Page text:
“I think we found our No. 4 hitter,” starting pitcher Ivan Nova said after he went the distance in a 9-1 waxing of the Miami Marlins. “A lot of times you get surprised. While he was hitting second, you're thinking and knowing, the type of hitter that he is — you're only thinking as a player, they have another way to think. But today, I think it was first time hit in fourth, and he showed.”

Moncada went 2-for-4 with the game’s biggest blow, a three-run homer in the fifth inning that blew things wide open. He drove in four runs on the night, and he flashed a potential glimpse of the future of this future-focused franchise.

Combining with Abreu, who went 2-for-3 with a two-run homer and three runs scored, Moncada showed what the middle of the order might look like for this team when rebuilding finally transitions to contending. That could come as soon as next year, and when you throw the currently injured Eloy Jimenez into that group, the White Sox could boast a fearsome 3-4-5 as soon as later this season.

“If someone is happy that we finally found a cleanup hitter, it’s me,” Abreu said through team interpreter Billy Russo. “Nothing that he does surprises me because I know all the talent he has. I know that he still can do more. He has been working hard. He’s a great baseball player with a lot of talent and I still think he can do more.

“What he did today is not a surprise for me. I still know he’s a great player and I think we’ve seen that throughout the whole season this year. He’s going to get better.”

Moncada has been sensational all season long, proving why the White Sox weren’t at all worried during his struggles in 2018. He owns a .304/.362/.530 slash line through these first 97 games, and his three-run blast Monday night gave him a new career high in that category after he smacked 17 a year ago. He’s six RBIs away from setting a new career high there, too. And even though he made a fielding error Monday that only briefly delayed Nova finishing off his complete-game effort, Moncada has been generally excellent at third base in his first season at that position as a big leaguer.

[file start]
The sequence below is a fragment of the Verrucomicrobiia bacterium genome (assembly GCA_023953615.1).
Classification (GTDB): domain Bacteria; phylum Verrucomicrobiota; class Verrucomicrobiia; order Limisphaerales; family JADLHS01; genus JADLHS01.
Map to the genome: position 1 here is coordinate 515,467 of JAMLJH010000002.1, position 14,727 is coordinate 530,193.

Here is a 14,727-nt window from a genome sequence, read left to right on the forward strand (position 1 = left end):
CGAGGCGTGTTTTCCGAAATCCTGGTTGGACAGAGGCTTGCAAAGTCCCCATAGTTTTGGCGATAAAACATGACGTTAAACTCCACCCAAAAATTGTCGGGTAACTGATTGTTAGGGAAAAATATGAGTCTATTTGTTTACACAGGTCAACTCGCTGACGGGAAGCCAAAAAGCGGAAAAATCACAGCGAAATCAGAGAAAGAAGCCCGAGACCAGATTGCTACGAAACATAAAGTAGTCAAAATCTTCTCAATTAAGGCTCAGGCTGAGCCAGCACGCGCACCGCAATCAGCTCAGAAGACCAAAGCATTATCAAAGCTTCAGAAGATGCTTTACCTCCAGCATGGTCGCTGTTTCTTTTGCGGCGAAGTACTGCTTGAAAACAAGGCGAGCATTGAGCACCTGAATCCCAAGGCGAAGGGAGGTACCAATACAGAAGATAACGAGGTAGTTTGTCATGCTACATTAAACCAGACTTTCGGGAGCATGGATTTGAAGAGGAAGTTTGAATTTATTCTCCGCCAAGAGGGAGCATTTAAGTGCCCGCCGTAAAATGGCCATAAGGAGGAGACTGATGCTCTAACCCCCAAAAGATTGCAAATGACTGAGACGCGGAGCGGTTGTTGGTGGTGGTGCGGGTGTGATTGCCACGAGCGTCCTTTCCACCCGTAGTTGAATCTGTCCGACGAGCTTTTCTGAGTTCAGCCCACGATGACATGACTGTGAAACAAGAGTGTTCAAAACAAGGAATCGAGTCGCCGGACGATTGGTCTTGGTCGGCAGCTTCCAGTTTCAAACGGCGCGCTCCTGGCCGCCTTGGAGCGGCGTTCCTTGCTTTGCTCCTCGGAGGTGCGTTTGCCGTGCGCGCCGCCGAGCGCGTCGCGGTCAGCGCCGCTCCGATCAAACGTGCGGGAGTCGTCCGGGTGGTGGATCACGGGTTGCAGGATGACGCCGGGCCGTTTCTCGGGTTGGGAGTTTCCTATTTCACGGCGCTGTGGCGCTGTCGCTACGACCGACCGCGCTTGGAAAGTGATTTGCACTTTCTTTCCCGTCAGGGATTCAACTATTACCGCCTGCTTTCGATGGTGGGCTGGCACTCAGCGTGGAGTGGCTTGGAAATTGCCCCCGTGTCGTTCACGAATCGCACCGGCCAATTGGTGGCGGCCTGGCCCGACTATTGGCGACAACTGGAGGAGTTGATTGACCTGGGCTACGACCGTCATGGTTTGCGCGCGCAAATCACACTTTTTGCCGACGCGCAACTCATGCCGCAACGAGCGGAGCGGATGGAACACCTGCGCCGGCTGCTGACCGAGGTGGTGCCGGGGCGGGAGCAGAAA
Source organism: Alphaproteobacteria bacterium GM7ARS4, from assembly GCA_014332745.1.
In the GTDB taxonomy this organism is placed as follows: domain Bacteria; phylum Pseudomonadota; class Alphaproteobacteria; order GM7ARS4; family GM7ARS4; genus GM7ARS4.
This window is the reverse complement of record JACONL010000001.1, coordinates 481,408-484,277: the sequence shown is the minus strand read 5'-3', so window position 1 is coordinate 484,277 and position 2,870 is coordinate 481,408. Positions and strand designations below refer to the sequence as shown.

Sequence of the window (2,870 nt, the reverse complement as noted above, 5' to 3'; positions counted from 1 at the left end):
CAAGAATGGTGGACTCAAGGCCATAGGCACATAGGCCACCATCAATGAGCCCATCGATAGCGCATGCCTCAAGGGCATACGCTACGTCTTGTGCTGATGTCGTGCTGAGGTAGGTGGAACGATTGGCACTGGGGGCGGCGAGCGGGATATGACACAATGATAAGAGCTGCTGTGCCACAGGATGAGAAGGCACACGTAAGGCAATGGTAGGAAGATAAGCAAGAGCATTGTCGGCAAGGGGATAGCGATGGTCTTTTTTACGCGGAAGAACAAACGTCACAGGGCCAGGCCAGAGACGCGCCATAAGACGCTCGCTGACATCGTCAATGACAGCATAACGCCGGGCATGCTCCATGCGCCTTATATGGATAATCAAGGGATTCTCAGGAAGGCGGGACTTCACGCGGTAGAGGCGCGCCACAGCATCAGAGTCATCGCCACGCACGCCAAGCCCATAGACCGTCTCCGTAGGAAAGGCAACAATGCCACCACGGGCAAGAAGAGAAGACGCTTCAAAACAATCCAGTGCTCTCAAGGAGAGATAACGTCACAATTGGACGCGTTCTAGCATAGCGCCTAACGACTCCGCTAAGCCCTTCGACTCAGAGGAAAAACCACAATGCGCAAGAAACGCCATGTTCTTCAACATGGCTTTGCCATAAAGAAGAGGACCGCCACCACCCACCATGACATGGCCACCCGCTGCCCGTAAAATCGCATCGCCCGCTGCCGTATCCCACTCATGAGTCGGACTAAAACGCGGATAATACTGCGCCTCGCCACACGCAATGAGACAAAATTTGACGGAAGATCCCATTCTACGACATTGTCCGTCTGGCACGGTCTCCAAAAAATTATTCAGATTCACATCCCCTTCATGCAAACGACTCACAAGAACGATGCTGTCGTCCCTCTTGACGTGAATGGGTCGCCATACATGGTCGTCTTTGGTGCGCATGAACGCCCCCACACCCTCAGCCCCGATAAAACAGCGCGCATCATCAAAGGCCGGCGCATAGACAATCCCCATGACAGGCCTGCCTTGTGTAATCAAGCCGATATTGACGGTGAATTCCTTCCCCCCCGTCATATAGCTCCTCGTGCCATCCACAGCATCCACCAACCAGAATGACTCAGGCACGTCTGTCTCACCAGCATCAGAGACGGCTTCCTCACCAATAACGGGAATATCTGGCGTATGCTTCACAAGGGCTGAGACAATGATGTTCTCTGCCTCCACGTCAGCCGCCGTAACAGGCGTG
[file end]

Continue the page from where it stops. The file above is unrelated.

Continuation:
But putting Moncada in a run-producing spot in the order is a new wrinkle for Renteria this season. Coming into Monday’s game, Moncada had spent 63 games as the team’s No. 2 hitter and just 26 everywhere else. According to the skipper, Moncada is good enough to hit anywhere, and that’s certainly true. His eventual everyday spot in the lineup might have more to do with the hitters around him than simply what he can do by himself.

But if Moncada keeps up the kind of offensive production he’s churned out this season, maybe sticking him right in the thick of the order is what's best for the White Sox — even if those lineups of the future include big bats like those swung by Abreu, Jimenez, Luis Robert and Andrew Vaughn.

“For me, it's an advantage to hit in the cleanup spot having (Abreu) ahead of me,” Moncada said through Russo. “That way, you can see how the pitchers are attacking him, and you have a better idea, in those situations when you need to produce, how the pitchers are doing it. Even though he's a right-handed hitter and I hit from both sides of the plate, it's good. It's something that gives you a better idea of how the pitchers are doing, how their pitches are working.”

“He had a nice game,” Renteria said. “He can hit anywhere in the middle and the top of the order. I wish I could say I'm really a genius, but I'm not. He's got that talent. He's able to take advantage of it and today he had a nice day. He made everybody look good.”

It would make sense to see Moncada batting fourth again as this first homestand of the second half and the 2019 season roll on, but that’s up to Renteria, who has his reasons for every permutation to his lineups.

Of course, if Abreu gets ahold of Renteria's lineup card and starts writing out the batting orders, we’ll know where Moncada will be slotted.

“If I would have that decision,” Abreu said, “I would put him in the cleanup spot for the rest of the season.”